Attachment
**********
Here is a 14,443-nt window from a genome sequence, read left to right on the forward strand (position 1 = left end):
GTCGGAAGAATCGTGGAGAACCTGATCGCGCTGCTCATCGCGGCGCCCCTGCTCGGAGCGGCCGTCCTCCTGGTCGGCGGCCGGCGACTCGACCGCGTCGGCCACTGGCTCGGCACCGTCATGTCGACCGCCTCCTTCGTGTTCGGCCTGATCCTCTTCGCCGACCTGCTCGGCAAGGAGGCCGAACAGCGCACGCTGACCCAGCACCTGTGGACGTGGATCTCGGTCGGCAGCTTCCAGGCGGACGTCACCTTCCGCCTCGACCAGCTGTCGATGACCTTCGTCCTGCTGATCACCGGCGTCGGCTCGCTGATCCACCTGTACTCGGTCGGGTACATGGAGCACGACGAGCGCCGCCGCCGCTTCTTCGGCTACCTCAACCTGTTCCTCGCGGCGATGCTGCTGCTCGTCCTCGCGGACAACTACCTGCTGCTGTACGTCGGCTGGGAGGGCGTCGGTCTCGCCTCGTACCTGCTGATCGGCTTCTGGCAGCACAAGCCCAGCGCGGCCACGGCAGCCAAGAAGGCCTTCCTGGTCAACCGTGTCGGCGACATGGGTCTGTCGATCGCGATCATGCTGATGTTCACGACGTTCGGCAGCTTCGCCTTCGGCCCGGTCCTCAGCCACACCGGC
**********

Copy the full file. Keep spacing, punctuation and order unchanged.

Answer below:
Here is a 14,443-nt window from a genome sequence, read left to right on the forward strand (position 1 = left end):
GTCGGAAGAATCGTGGAGAACCTGATCGCGCTGCTCATCGCGGCGCCCCTGCTCGGAGCGGCCGTCCTCCTGGTCGGCGGCCGGCGACTCGACCGCGTCGGCCACTGGCTCGGCACCGTCATGTCGACCGCCTCCTTCGTGTTCGGCCTGATCCTCTTCGCCGACCTGCTCGGCAAGGAGGCCGAACAGCGCACGCTGACCCAGCACCTGTGGACGTGGATCTCGGTCGGCAGCTTCCAGGCGGACGTCACCTTCCGCCTCGACCAGCTGTCGATGACCTTCGTCCTGCTGATCACCGGCGTCGGCTCGCTGATCCACCTGTACTCGGTCGGGTACATGGAGCACGACGAGCGCCGCCGCCGCTTCTTCGGCTACCTCAACCTGTTCCTCGCGGCGATGCTGCTGCTCGTCCTCGCGGACAACTACCTGCTGCTGTACGTCGGCTGGGAGGGCGTCGGTCTCGCCTCGTACCTGCTGATCGGCTTCTGGCAGCACAAGCCCAGCGCGGCCACGGCAGCCAAGAAGGCCTTCCTGGTCAACCGTGTCGGCGACATGGGTCTGTCGATCGCGATCATGCTGATGTTCACGACGTTCGGCAGCTTCGCCTTCGGCCCGGTCCTCAGCCACACCGGC